Nothing and no one places a duty on our health ministry to reduce stigma and discrimination for the mentally ill.
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My story of coming and going
I have now left T&T, those islands of the blue Caribbean sea which I fell in love with at first sight.
I never found the sea blue like Jamaica. Trinidad seas are green. On the eastern coast, the Atlantic rolls in so dark it appears almost black. Here in jolly old England, this other Eden, we are surrounded by murky grey-brown water.
I have come and gone. This was a year that surpassed my highest expectations. It was not the year of hedonism, rum and lost weekends some home may have predicted.
Yes, there has been rum. It would have been rude not to. But there has been, for me, growth and maturation.
“T&T has been good to you,” friends say. Wrong: it has been brilliant to me. I have made friends and met all manner of interesting people.
Above all, I found true love. They say foreigners come to Trinidad for work or love. I came for one and found the other. It is a gift to be ever thankful for.
“The big thing in the Caribbean is, ‘Are you staying or are you going?’” Derek Walcott said.
“People are always coming and going,” the architect Jenifer Smith told me. And here in late August I am aware of an exodus, to New York, to old York, Kingston, California, Thailand and London.
The red white and black bunting went up weeks ago, reminding me my time was nigh and that I would not be there for Independence Day. But my heart will be there, exploding like the fireworks over Port-of-Spain.
“Will you cry?” my true love asked, referring to my departure. And I did, as we passed the Magnificent Seven in darkness.
“I’m going to miss this place,” I blurted out.
I’ll be back. And, until I do, I will be thinking of T&T with longing and affection, reading the papers daily, watching the news clips and talking with friends.
We shouldn’t fret that the nation’s youth leave and, in some cases, never return. Most do return. And they bring back tales, discussions and debates.
Even those who only return once a year for Carnival stay in close touch. The connection between the diaspora and the islands is closer than ever. Cheap phone calls, Skype and Facebook make us feel as close as a friend in the next village. Globalisation is more a blessing than a curse.
There will be many abiding memories, too many to list here.
We toured Trinidad before departure. Seeing places I’d never seen and which some Trinis never see.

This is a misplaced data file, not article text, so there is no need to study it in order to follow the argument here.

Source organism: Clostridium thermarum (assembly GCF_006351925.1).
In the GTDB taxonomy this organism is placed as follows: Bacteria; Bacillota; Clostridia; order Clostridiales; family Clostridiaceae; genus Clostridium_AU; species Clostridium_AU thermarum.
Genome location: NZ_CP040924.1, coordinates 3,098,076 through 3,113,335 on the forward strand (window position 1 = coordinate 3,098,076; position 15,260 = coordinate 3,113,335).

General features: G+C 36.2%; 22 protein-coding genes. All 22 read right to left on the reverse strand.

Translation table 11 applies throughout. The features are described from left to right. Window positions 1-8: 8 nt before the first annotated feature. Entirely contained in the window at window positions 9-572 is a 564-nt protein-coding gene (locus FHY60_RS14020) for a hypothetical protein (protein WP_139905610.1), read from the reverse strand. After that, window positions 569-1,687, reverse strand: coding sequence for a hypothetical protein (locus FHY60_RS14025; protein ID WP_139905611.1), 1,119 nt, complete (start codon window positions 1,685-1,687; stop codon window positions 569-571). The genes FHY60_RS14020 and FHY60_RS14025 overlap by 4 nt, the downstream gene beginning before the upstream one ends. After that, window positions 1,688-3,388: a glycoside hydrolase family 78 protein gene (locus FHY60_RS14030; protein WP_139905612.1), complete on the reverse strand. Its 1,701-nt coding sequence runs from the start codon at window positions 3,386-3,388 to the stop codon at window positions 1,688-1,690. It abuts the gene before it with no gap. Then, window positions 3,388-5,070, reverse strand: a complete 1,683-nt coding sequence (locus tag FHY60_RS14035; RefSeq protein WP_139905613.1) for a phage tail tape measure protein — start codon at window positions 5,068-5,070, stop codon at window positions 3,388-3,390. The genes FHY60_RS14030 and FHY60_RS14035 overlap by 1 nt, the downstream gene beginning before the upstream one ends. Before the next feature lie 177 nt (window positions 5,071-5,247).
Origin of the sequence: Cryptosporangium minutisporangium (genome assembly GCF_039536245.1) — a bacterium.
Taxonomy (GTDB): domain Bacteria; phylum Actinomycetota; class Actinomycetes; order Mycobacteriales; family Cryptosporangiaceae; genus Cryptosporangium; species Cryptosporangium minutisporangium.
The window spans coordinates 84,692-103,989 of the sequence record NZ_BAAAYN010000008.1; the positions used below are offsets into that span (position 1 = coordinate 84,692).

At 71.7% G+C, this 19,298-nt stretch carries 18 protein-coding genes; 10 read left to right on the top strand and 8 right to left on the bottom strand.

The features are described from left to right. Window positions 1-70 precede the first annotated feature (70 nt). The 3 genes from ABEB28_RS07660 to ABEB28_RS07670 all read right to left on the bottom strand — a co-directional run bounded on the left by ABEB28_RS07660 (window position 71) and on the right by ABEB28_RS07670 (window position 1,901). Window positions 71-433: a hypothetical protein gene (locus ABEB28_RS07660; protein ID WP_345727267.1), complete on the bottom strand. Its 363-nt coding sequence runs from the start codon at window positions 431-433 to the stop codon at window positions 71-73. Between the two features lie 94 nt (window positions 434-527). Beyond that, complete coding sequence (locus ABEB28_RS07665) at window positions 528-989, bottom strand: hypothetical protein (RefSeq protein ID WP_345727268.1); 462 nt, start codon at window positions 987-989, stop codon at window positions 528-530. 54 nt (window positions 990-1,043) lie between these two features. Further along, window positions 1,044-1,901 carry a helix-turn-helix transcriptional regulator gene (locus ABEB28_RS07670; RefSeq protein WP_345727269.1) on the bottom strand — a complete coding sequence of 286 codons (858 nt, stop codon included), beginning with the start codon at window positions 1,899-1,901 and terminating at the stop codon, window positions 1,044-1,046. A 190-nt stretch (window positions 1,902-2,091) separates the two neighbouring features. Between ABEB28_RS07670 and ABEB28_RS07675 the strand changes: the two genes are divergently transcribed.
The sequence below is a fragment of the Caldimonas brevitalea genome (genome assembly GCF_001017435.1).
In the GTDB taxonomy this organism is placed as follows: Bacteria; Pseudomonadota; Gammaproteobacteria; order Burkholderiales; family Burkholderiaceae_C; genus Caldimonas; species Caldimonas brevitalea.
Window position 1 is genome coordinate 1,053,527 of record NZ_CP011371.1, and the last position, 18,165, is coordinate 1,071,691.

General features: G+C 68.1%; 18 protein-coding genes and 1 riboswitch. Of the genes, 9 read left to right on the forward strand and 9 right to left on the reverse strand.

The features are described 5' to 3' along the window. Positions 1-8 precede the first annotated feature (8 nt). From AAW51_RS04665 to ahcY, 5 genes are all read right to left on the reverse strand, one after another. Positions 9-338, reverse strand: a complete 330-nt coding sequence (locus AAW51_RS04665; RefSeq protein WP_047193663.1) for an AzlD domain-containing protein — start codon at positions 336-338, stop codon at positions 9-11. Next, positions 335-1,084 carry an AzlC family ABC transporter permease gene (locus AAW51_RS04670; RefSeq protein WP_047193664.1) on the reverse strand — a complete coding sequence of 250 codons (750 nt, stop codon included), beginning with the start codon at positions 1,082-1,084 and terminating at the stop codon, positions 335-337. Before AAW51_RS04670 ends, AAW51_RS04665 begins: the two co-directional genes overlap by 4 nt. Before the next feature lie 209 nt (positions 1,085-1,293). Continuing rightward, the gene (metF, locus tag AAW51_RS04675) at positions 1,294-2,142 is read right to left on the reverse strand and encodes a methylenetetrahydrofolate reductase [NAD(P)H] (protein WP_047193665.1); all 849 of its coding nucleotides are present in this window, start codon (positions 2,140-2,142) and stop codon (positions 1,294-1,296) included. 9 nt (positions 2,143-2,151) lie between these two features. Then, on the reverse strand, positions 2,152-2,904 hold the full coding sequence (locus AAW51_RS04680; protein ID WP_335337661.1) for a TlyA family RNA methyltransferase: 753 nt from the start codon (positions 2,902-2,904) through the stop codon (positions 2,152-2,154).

We discovered that the edge-of-the-world feeling is stronger in Guayaguayare than in Cedros.
Driving down a road lined with coconut trees, we hurtled through Manzanilla as the skies turned the colour of lead, astonished by the never-ending beach and the ceaseless rolling breakers.
We headed on to Mayaro and relaxed for a few moments on the beach before the rain thundered down. We watched through the car window as it beat soothingly against the glass and the lifeguards, wearing bright yellow and red, looked worriedly along the shore.
I won’t forget the first time I drove through the back of D’Abadie and the sense of utter tranquility on the Trestrail estate, a former horse farm.
Less peaceful experiences included the Major Lazer wet fete and Carnival Tuesday. Both were raucous and unforgettable.
This is the end of the endless summer. I will miss sweet, sweet T&T. The only consolation in departing is knowing that I will be back.
“You must be relieved to be going,” people have asked. But it’s different for me. Most Trinis want to get away at some point. They know the place too well and begin to feel its smallness suffocating them. I’m from the big city, and I love London, but there are still years and years of soaking up T&T’s charms to come for me.
Above all I will miss the people. I can’t think of another place in the world where just to sit and listen to the people talk brings a smile to my face and makes me feel warm inside.
When I arrived I could only understand half of what people said and, nobody could understand me. Now they can. Perhaps it’s because, as my girlfriend’s sister told her, “He starting to sound Trini.”
I now understand the place, too. “Who is David Rudder?” I had asked my boss, naively, on my first day in the office and received the famous “death stare.”
“Don’t ever let any Trini hear you say that.”
I never thought I would grow to love your national anthem (or being forced to stand to observe it) but I do, more than God Save The Queen.
So, I am back in London. It called, I answered and I shall continue to report back from the big, bad, incredibly cold city on the pages of this esteemed newspaper (the best in Trinidad, in my opinion.)
Until we meet again, stay tuned.